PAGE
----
Wednesday, June 19, 2024

Neighbors won’t stop launching fireworks? Police say to give them a call

Fireworks marked the end of the 34th annual North Carolina Holiday Flotilla. (Port City Daily photo/Mark Darrough)
Fireworks that leave the ground are illegal in North Carolina but that hasn’t stopped residents from launching their own impromptu shows. (Port City Daily photo/Mark Darrough)

NEW HANOVER COUNTY — This year thanks to Covid-19 many fireworks displays across the region were called off, but that didn’t stop residents from obtaining fireworks and putting on their own impromptu shows.

While some fireworks are legal in the state, most are prohibited, but they are easily obtainable in South Carolina.

Despite the fact the holiday is over, residents have continued celebrating with fireworks — much to the dismay of neighbors, pets, and those with sensory issues.

Many people have turned to social media to vent their frustrations about the excessive amount of explosives going off, not just for the holiday weekend, but it has been a complaint for the past few weeks.

While it would be a logistical dilemma to try and investigate every firework launched on the 4th of July, the police’s ability to actually issue citations for illegal fireworks and noise violations is easier after the more popular time.

Wilmington Police Department Spokeswoman Linda Thompson suggested residents who know where fireworks are being launched from call the police so they can respond and issue a citation.

Another issue for police is catching those in the act, a lot of the times if police are called to a scene the fireworks and those shooting them off have already moved inside, Thompson said.

In both New Hanover County as well as inside the City of Wilmington, noise ordinances also give residents who have been bothered by inconsiderate neighbors some relief. And for those who choose to continue creating excess noise, it could end up getting expensive fast.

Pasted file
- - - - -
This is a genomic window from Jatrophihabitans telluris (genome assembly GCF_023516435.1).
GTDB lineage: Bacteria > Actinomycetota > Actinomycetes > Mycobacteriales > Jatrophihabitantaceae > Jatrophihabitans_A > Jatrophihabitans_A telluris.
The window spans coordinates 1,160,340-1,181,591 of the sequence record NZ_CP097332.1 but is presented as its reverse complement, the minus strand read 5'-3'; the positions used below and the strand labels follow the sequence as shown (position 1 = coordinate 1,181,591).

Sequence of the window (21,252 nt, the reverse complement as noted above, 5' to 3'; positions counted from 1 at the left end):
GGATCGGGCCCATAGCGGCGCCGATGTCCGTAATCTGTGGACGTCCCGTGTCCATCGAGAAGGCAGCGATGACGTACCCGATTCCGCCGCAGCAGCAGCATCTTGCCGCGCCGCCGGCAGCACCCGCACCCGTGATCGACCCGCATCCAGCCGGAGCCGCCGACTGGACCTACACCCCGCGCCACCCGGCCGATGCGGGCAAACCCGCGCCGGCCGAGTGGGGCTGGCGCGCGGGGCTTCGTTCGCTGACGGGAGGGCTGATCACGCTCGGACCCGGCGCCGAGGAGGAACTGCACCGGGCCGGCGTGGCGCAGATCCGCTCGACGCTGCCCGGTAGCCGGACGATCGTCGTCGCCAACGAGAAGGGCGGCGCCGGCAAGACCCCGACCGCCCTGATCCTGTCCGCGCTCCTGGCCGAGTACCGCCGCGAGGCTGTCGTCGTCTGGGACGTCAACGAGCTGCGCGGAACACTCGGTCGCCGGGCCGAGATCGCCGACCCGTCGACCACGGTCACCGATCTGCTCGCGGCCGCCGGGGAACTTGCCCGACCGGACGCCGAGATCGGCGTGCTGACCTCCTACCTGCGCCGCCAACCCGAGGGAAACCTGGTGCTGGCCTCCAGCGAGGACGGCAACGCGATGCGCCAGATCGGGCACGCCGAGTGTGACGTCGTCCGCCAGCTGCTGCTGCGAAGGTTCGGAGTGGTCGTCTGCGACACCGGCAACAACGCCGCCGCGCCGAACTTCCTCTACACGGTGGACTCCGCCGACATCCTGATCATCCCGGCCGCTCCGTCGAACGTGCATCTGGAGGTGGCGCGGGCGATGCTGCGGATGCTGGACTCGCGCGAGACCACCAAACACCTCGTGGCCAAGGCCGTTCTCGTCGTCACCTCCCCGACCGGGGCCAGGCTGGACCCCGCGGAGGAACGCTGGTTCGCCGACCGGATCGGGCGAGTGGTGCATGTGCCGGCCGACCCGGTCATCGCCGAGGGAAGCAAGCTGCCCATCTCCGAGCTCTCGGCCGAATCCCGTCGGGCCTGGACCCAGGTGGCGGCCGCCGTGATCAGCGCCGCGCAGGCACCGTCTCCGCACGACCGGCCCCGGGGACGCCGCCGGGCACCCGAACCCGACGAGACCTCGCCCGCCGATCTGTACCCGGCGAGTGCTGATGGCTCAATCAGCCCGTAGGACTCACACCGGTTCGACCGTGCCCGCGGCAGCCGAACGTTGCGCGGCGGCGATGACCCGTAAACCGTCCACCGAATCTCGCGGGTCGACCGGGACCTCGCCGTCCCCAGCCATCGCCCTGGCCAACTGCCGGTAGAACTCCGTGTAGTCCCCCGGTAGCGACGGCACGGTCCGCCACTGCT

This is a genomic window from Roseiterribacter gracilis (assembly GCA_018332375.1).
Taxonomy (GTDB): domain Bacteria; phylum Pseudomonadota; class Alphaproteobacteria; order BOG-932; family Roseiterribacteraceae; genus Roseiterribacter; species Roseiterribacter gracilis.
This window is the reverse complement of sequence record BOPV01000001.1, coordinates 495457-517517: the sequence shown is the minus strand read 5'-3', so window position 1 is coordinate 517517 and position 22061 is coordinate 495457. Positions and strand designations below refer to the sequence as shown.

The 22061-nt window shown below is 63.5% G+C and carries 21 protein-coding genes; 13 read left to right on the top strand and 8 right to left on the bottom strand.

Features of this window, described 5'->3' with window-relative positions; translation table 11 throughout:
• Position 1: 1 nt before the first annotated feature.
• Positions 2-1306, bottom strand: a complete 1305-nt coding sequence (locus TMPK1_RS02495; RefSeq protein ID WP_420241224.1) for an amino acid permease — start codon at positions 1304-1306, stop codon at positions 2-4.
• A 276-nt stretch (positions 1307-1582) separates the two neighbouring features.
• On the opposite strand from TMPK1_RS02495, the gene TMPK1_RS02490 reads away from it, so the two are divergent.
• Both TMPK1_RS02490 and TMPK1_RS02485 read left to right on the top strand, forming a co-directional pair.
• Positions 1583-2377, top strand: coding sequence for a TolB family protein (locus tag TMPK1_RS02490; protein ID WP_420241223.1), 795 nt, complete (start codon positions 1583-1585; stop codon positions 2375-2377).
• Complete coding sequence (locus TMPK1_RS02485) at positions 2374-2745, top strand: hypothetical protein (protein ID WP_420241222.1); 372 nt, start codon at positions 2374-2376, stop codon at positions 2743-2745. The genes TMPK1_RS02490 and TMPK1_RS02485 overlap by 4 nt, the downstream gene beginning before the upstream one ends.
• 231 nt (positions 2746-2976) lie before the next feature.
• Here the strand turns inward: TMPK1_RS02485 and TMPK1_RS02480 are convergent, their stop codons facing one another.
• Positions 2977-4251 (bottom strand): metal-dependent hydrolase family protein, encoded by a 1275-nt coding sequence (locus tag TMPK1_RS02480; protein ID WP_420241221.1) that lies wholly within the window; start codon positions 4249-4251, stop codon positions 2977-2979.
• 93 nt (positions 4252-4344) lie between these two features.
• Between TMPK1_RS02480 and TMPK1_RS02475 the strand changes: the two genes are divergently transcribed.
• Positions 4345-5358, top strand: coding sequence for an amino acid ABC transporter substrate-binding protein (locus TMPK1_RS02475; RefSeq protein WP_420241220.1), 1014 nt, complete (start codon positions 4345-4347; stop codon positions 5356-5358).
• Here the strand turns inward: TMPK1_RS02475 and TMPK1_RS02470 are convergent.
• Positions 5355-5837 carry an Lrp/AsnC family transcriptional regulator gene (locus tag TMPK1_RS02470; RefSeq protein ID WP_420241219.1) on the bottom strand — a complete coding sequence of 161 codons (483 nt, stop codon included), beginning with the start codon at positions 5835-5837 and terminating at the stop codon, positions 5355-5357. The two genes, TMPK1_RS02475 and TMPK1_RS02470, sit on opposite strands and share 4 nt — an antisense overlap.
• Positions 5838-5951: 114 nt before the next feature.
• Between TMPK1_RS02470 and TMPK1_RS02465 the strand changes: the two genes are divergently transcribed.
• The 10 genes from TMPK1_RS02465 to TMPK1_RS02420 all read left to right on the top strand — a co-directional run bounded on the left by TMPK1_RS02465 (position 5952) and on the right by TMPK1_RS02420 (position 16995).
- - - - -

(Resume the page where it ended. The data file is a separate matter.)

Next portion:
“Any person who violates the provisions of this article shall receive a citation which subjects the offender to a civil penalty of $100.00 for a first offense, $300.00 for a second offense, and $500.00 for a third or subsequent offense. The penalty may be recovered by the county in a civil action in the nature of debt if the offender does not pay the penalty within 20 days after being cited. Each day of a continuing violation shall constitute a separate offense under this article,” according to New Hanover County’s noise ordinance.

It’s not just a civil citation people need to worry about if they choose to launch prohibited fireworks

Since it is a Class 2 misdemeanor, if caught and charged, you could be fined up to $500 and spend up to six months in jail.

While different municipalities and counties have different noise ordinances that typically prohibit excess noises during different times of the day. However, since most fireworks are illegal in the state, residents can make a complaint at any time.

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